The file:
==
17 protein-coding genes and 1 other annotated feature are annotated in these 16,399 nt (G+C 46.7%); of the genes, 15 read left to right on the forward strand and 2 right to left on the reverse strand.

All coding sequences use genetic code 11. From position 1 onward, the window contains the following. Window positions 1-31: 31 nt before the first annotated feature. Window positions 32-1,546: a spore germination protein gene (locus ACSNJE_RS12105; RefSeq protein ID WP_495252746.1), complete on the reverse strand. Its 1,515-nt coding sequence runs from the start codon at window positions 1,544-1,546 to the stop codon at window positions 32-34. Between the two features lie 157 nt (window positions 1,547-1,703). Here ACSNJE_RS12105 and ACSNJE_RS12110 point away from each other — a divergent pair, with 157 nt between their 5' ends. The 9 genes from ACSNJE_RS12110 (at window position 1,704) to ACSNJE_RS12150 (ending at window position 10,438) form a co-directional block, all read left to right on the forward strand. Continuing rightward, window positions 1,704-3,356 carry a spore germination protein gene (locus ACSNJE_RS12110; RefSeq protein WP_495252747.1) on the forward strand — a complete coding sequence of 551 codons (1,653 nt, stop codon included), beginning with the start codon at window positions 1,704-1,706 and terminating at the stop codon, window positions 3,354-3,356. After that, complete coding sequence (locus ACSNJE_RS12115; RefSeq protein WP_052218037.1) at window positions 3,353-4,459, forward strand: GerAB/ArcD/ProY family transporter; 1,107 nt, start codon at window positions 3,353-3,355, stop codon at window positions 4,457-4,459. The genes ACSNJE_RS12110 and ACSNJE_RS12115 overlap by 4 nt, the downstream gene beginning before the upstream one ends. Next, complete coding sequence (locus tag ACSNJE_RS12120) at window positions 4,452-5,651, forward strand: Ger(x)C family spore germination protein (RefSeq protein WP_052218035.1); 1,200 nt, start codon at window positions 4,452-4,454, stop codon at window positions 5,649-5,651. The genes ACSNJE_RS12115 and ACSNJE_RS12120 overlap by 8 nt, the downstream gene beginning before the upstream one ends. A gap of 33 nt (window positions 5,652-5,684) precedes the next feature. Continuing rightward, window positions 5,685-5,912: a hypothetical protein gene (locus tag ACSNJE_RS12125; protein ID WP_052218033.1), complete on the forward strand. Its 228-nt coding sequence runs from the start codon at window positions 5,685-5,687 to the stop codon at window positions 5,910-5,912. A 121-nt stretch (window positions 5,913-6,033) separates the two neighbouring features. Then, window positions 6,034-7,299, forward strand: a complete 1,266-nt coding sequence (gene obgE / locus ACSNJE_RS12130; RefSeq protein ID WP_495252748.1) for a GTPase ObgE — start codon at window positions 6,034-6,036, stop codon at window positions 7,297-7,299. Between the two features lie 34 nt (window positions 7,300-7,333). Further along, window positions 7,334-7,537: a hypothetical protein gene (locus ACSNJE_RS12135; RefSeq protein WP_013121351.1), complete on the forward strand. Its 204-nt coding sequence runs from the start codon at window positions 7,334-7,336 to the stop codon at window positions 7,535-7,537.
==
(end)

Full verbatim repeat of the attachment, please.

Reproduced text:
17 protein-coding genes and 1 other annotated feature are annotated in these 16,399 nt (G+C 46.7%); of the genes, 15 read left to right on the forward strand and 2 right to left on the reverse strand.

All coding sequences use genetic code 11. From position 1 onward, the window contains the following. Window positions 1-31: 31 nt before the first annotated feature. Window positions 32-1,546: a spore germination protein gene (locus ACSNJE_RS12105; RefSeq protein ID WP_495252746.1), complete on the reverse strand. Its 1,515-nt coding sequence runs from the start codon at window positions 1,544-1,546 to the stop codon at window positions 32-34. Between the two features lie 157 nt (window positions 1,547-1,703). Here ACSNJE_RS12105 and ACSNJE_RS12110 point away from each other — a divergent pair, with 157 nt between their 5' ends. The 9 genes from ACSNJE_RS12110 (at window position 1,704) to ACSNJE_RS12150 (ending at window position 10,438) form a co-directional block, all read left to right on the forward strand. Continuing rightward, window positions 1,704-3,356 carry a spore germination protein gene (locus ACSNJE_RS12110; RefSeq protein WP_495252747.1) on the forward strand — a complete coding sequence of 551 codons (1,653 nt, stop codon included), beginning with the start codon at window positions 1,704-1,706 and terminating at the stop codon, window positions 3,354-3,356. After that, complete coding sequence (locus ACSNJE_RS12115; RefSeq protein WP_052218037.1) at window positions 3,353-4,459, forward strand: GerAB/ArcD/ProY family transporter; 1,107 nt, start codon at window positions 3,353-3,355, stop codon at window positions 4,457-4,459. The genes ACSNJE_RS12110 and ACSNJE_RS12115 overlap by 4 nt, the downstream gene beginning before the upstream one ends. Next, complete coding sequence (locus tag ACSNJE_RS12120) at window positions 4,452-5,651, forward strand: Ger(x)C family spore germination protein (RefSeq protein WP_052218035.1); 1,200 nt, start codon at window positions 4,452-4,454, stop codon at window positions 5,649-5,651. The genes ACSNJE_RS12115 and ACSNJE_RS12120 overlap by 8 nt, the downstream gene beginning before the upstream one ends. A gap of 33 nt (window positions 5,652-5,684) precedes the next feature. Continuing rightward, window positions 5,685-5,912: a hypothetical protein gene (locus tag ACSNJE_RS12125; protein ID WP_052218033.1), complete on the forward strand. Its 228-nt coding sequence runs from the start codon at window positions 5,685-5,687 to the stop codon at window positions 5,910-5,912. A 121-nt stretch (window positions 5,913-6,033) separates the two neighbouring features. Then, window positions 6,034-7,299, forward strand: a complete 1,266-nt coding sequence (gene obgE / locus ACSNJE_RS12130; RefSeq protein ID WP_495252748.1) for a GTPase ObgE — start codon at window positions 6,034-6,036, stop codon at window positions 7,297-7,299. Between the two features lie 34 nt (window positions 7,300-7,333). Further along, window positions 7,334-7,537: a hypothetical protein gene (locus ACSNJE_RS12135; RefSeq protein WP_013121351.1), complete on the forward strand. Its 204-nt coding sequence runs from the start codon at window positions 7,334-7,336 to the stop codon at window positions 7,535-7,537.